I used to think that purple and blue flowers were for timid people who were afraid to venture into the vibrant reds, oranges and yellows. Now that I've added a few decades of Texas summers to my résumé, I've decided that Judgmental Neil was wrong once again. Those colors are wonderfully useful in taming our heat, and they've become my favorite plants of the summer.
I thought I'd share some of the best of the lavender, purple and blue flowers of summer. Even though these are the least common colors in gardening, there still are far more than we can pack into one column. Let's arrange them according to height.
Fanflower came to us 20 years ago, and it has become a flower-fan favorite. It grows to 6 or 7 inches tall and sprawls to 24 inches across. It's a great bed border, and many gardeners use it in pots and hanging planters. Its flowers are purple, with a tip of the hat toward blue.
Trailing lavender lantana grows natively in Southwest Texas, and it grows luxuriantly in hot, sunny sites all over our state. As long as it's kept adequately moist, there's no heat too intense for it. It combines well with purple-leaf plants such as purpleheart, Persian shield and 'Blackie' ornamental sweet potatoes.
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Cape plumbago is a sprawling tropical plant with true-blue blooms. It grows to 15-18 inches tall and 20-24 inches wide, and the heads of cheery pastel blue are produced from spring until frost. It is not winter-hardy in North Texas.
Angelonias come in a variety of shades. They grow like miniature snapdragons, to 12-20 inches tall, and are delightful massed into the middles of beds, with taller flowers behind them and trailing plants in front. They're also quite useful as the "thriller" plants in patio pots -- that is, plants we use in the centers for the primary accents of the plantings.
Pentas also grow to 12-20 inches tall, but their flower heads take on a fuller, more rounded form. Flower shades include reds, pinks, whites and our spotlighted colors, purple and lavender. They grow best in moist, highly organic soils. They flower best with full morning sun, then a little shade during the hottest part of the afternoon in midsummer. They're also great in large pots.
Salvias bring us some of our best blue and purple flowers in summer and fall. Varieties like Henry Duelberg and Indigo Spires are richly dark blue, while Mexican bush sage, Salvia leucantha, is a lovely lavender-purple bloomer in late summer and into the fall. Many of our best salvias are perennials in Texas.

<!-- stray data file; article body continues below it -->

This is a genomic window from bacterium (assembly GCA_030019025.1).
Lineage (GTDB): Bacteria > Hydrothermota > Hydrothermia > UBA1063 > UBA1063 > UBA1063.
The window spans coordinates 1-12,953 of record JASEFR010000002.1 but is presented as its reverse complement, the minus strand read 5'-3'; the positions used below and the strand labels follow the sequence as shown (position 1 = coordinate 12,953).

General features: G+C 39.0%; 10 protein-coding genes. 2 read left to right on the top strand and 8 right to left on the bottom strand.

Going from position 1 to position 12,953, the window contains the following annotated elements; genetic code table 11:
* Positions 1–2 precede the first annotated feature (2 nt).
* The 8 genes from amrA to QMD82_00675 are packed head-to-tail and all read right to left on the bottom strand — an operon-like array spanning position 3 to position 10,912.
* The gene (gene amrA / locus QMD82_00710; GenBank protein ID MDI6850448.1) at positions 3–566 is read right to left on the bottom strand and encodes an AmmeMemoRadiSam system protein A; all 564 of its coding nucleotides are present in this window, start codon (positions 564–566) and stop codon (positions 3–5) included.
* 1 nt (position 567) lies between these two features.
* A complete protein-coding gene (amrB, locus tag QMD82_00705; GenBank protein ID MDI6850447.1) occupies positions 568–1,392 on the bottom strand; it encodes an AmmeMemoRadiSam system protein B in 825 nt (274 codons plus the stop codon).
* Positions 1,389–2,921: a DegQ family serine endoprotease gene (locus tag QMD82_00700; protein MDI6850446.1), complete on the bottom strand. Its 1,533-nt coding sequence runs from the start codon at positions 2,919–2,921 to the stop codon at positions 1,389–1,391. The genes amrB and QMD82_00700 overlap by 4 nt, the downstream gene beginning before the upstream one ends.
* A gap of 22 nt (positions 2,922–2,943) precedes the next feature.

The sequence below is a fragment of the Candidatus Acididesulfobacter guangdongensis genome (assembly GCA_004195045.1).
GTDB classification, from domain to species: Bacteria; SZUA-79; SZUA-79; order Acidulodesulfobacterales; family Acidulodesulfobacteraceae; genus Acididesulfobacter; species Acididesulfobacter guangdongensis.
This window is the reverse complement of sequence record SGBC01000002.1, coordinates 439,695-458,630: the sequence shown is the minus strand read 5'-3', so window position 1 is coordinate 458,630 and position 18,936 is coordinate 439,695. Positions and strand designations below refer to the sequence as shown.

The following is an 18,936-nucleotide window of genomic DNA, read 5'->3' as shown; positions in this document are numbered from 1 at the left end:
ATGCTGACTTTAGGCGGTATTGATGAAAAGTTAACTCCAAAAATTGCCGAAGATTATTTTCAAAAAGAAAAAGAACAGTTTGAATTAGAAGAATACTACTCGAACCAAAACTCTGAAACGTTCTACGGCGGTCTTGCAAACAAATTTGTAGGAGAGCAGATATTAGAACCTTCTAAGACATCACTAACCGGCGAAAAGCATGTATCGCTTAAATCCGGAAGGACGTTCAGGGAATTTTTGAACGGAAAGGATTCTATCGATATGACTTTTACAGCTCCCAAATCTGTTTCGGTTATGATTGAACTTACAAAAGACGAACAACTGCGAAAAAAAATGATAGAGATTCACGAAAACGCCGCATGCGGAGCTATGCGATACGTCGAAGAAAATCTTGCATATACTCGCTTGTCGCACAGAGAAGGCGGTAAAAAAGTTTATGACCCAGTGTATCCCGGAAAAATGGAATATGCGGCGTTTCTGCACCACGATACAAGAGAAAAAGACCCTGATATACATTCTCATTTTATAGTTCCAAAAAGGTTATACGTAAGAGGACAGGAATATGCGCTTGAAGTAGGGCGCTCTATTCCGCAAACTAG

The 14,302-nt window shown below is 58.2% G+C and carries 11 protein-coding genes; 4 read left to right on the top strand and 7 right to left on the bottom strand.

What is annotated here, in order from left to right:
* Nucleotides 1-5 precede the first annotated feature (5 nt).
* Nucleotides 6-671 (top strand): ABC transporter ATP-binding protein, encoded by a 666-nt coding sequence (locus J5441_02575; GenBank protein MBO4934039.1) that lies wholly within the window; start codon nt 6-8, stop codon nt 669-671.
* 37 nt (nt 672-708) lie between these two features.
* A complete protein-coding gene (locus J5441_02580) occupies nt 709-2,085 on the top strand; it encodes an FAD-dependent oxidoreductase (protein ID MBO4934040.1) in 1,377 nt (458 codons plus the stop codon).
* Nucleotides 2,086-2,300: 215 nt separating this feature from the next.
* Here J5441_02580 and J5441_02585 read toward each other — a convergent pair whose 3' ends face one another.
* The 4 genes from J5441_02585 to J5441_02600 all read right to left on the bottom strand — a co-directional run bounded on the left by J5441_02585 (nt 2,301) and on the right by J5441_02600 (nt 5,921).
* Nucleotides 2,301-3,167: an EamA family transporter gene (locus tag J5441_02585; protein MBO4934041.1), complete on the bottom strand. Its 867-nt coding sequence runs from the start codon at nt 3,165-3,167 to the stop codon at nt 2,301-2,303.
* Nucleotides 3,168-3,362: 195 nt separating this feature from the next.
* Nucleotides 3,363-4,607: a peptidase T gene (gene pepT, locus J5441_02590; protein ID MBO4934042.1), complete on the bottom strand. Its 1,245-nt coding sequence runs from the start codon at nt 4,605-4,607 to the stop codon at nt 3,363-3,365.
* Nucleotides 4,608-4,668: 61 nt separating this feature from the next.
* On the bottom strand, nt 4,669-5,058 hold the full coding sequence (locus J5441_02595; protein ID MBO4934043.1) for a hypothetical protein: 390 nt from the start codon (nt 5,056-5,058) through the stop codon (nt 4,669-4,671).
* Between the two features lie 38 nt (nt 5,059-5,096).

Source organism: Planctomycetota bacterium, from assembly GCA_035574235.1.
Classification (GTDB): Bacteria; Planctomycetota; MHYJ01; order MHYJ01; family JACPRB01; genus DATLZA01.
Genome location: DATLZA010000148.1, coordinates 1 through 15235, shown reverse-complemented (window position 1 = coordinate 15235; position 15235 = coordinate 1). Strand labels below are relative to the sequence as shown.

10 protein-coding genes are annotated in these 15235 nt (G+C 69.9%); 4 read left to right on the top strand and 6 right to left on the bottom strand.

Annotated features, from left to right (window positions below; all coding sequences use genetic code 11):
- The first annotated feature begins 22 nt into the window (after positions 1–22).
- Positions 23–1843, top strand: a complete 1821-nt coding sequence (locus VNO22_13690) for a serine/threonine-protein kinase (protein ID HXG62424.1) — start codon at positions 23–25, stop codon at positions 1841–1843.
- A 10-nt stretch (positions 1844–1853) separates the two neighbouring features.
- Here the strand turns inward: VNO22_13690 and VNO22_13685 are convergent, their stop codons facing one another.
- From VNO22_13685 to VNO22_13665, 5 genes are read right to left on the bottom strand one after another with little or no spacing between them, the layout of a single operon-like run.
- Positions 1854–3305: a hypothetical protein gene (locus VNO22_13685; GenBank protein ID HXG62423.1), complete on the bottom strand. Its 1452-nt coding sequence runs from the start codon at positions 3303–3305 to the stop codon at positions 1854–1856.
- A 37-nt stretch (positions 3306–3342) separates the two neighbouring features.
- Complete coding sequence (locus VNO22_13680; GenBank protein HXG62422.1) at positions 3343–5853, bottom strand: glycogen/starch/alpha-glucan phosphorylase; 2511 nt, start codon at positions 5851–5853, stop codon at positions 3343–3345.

Verbenas are variably dependable. The variety Homestead Purple covers itself in masses of rich purple flowers each spring. It's a spreading plant to only 7 or 8 inches tall, but it's reliably perennial, where many types are not. However, if you want a summer performer, ramp your eyes up to V. bonariensis. It flowers at 4 or 5 feet, and it's a magnet to butterflies from all around. Due to its height and wide open habit, it will need ample space. Mass it at the back of your flower garden, and plant complementary colors in front of it.
Vitex is called lilac chaste-tree. I have no idea why. Rather than trying to figure that out, most of us opt simply to call it vitex. It's a grand plant for early-summer color on 8- to 15-foot shrubs. Its elongated lavender flower sprays are popular stopovers for bees and butterflies of all types. It's drought- and heat-tolerant. Your main challenge with this woody shrub will be to allow it enough room (15 feet) to grow and bloom well. Full sun, of course.
Crape myrtles are probably best known for having those luscious red summer flowers, but pinks, whites, lavenders and purples are also quite popular. My two personal favorite crape myrtles of all -- the two I would plant if I could only have two -- are Catawba (10-foot purple) and Twilight (15-foot dark purple). They blend with any color of brick or stone. (Reds can compete with some brick tones.)
Passion vines are native in Southeast Texas, but there are many tropical types (not winter-hardy here) as well. Some have large white or red blooms, but many are lavender or purple. The plants grow luxuriantly, and along the way through the growing season, they will likely be a short-term food for caterpillars of the beautiful Gulf Fritillary butterflies.
Morning glories are annual vines, noted for their flowers that close by midafternoon. The Heavenly Blue variety has been around for decades, and it's still one of our finest. They grow all summer, then begin to bloom from late summer well into the fall.
Neil Sperry publishes Gardens magazine and hosts Texas Gardening, 8-11 a.m. Sundays on WBAP AM/FM. Reach him during those hours at 800-288-9227 or 214-787-1820.